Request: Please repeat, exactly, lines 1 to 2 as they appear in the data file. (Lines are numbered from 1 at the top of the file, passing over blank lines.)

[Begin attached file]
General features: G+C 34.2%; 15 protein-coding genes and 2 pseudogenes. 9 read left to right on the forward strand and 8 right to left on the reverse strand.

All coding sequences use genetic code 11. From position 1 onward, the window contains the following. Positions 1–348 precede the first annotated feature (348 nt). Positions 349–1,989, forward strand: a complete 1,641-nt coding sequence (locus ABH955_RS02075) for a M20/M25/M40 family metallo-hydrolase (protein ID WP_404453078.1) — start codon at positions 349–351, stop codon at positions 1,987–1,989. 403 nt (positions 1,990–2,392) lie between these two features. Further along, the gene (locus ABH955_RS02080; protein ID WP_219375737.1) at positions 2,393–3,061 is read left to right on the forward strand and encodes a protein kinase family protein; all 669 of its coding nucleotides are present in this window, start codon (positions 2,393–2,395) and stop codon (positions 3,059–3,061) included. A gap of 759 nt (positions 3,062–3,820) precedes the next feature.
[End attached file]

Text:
General features: G+C 34.2%; 15 protein-coding genes and 2 pseudogenes. 9 read left to right on the forward strand and 8 right to left on the reverse strand.

All coding sequences use genetic code 11. From position 1 onward, the window contains the following. Positions 1–348 precede the first annotated feature (348 nt). Positions 349–1,989, forward strand: a complete 1,641-nt coding sequence (locus ABH955_RS02075) for a M20/M25/M40 family metallo-hydrolase (protein ID WP_404453078.1) — start codon at positions 349–351, stop codon at positions 1,987–1,989. 403 nt (positions 1,990–2,392) lie between these two features. Further along, the gene (locus ABH955_RS02080; protein ID WP_219375737.1) at positions 2,393–3,061 is read left to right on the forward strand and encodes a protein kinase family protein; all 669 of its coding nucleotides are present in this window, start codon (positions 2,393–2,395) and stop codon (positions 3,059–3,061) included. A gap of 759 nt (positions 3,062–3,820) precedes the next feature.